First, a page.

I shrugged off his last comment and focused on the important part of what he’d mentioned. Someone had done his research… but what else did he know?

But he wasn’t wrong. Other than those and some selfies or shots with friends—and people I used to think were my friends but weren’t—I really did only post pictures of food and animals I met. That reality, and the bags and boxes sitting on the ground close by, were just another reminder that I wanted to be here, that I had things I needed to do in this area.

And that this kid either knew too much or really had fallen for the façade that I’d presented to the world. For all the lies and smoke and mirrors I’d had to employ to be around someone I’d loved. A reminder that I hadn’t deleted pictures off my Picturegram of a life I used to have. I had been careful on my account to never take any romantic-looking pictures—or fear the wrath of Mrs. Jones.

Maybe I should make my page private, now that I thought about it, so that the Antichrist didn’t snoop. I had only posted a handful of times over the last year and hadn’t tagged any place I’d been. Old habits died hard.

The man’s eyes flicked to me for maybe all of a second before they went back to the boy, and he said, “Does it look like I care? She could be Mother Teresa, and I still wouldn’t want anybody here. It isn’t safe to have some stranger hanging around our house.”

Technically, I wouldn’t be “hanging around.” I’d stay here in this garage apartment and never bother anybody.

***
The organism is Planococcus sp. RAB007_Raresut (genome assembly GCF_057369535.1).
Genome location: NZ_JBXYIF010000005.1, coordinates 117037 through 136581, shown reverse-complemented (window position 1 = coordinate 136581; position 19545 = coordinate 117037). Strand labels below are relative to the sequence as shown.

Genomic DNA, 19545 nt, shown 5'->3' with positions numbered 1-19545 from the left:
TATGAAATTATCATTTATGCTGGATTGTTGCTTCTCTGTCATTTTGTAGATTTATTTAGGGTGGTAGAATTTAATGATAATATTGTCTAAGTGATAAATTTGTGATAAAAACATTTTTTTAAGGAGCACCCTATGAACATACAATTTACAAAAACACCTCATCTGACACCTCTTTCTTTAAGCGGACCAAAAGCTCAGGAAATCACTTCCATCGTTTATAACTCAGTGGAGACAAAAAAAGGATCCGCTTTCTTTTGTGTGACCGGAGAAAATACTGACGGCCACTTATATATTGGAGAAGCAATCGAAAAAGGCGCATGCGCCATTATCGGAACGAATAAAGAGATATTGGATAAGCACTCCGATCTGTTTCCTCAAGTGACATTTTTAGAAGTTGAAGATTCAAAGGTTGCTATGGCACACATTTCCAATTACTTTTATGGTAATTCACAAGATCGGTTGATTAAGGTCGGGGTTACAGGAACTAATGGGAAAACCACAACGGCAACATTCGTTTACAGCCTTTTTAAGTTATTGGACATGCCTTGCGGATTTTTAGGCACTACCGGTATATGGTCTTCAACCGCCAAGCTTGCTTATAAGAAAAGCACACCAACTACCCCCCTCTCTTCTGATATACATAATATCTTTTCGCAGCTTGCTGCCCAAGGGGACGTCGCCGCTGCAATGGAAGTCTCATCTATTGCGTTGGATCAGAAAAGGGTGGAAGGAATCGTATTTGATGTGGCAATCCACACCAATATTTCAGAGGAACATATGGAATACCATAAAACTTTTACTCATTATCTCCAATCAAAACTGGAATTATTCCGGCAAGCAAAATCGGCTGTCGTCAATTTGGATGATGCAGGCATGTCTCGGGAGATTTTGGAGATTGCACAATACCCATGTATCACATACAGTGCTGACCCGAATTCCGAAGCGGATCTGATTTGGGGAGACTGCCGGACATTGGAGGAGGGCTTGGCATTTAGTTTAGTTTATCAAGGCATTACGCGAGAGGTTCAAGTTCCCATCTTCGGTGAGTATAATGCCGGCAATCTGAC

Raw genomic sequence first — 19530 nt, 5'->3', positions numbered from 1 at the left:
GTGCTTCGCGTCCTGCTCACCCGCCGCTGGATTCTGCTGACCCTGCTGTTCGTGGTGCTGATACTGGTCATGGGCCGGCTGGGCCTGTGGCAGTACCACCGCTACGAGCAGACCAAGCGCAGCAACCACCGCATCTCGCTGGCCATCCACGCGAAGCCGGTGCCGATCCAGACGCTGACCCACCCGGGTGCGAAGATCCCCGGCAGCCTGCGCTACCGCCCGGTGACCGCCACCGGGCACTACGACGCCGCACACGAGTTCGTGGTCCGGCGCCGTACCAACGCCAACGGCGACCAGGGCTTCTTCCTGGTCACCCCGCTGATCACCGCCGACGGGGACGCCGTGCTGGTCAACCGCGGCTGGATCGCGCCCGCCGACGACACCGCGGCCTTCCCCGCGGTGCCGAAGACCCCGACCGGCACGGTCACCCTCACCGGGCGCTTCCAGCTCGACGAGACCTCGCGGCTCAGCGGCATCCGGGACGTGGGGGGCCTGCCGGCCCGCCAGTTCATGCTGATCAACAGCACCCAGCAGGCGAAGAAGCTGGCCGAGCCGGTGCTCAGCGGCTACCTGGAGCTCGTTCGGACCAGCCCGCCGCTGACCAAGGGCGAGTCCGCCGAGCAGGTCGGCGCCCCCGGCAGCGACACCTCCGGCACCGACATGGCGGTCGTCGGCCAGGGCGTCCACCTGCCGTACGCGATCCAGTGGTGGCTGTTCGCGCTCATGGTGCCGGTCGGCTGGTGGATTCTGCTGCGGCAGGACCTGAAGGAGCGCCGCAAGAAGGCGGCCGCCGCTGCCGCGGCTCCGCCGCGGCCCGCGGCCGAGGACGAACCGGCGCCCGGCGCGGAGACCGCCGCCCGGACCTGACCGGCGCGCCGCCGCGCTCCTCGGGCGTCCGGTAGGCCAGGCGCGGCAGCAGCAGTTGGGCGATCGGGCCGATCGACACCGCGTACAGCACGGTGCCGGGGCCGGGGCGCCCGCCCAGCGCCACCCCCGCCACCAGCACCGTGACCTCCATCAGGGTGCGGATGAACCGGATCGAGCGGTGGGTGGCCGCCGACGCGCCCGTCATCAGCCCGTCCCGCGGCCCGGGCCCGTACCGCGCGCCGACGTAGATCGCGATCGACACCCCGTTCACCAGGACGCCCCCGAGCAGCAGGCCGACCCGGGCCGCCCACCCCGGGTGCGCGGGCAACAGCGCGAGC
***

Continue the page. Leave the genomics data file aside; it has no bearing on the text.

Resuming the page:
Seeing my opportunity disappearing with every word that came out of the man’s mouth, I knew I had to act fast. Luckily for me, I liked fixing things and was good at it. “I cross my heart I’m not a psycho. I’ve only gotten one ticket in my whole life, and it was for going ten over, but in my defense, I had to pee really bad. You can call my aunt and uncle if you want a character reference, and they’ll tell you I’m a pretty good person. You can text my nephews if you want, because they won’t answer even if you blow up their phones.”

The boy looked over his shoulder again, eyes wide and still frantic, but the man… well, he wasn’t smiling at all. What he was doing was glaring at me over his son’s shoulder. Again. In fact, his expression went flat, but before he could say a word, the kid jumped on my train of defense.

His voice was still low but impassioned. He must really want that three-thousand-dollar guitar. “I know what I did was shady, but you were gonna be gone a whole month, and she’s a girl—” There were female serial killers out there, but now didn’t seem like the right time to bring that up. “—so I figured you wouldn’t, like, have to worry. I bought an alarm system I was gonna install on the windows anyway, and nobody was gonna get through the deadbolts on the door.”

The man shook his head, and I was pretty sure his eyes were wider than they normally would have been. “No, Amos. No. Your sneaky shit is not winning me over. If anything, it’s just pissing me off even more that you’d lie to me. What the hell were you thinking? What were you going to tell your uncle Johnny when he came over to check on you while I was gone? Huh? I can’t believe you’d go behind my back after I told you no so many times. I’m trying to protect you, man. What’s wrong with that?”

Then that intense face focused down as he shook his head, shoulders dropping so low I felt so obtrusive for witnessing it, for being here to notice the sheer disappointment that was so apparent on every line of this father’s body as he stood there, processing this act of betrayal. He seemed to exhale before glancing back up, zeroing in on me that time, and said, gruffly, and I was pretty sure genuinely hurt by the actions of the teenager, “He’ll get you a refund the second we get back in the house, but you aren’t staying. You shouldn’t have been able to ‘make a reservation’ in the first place.”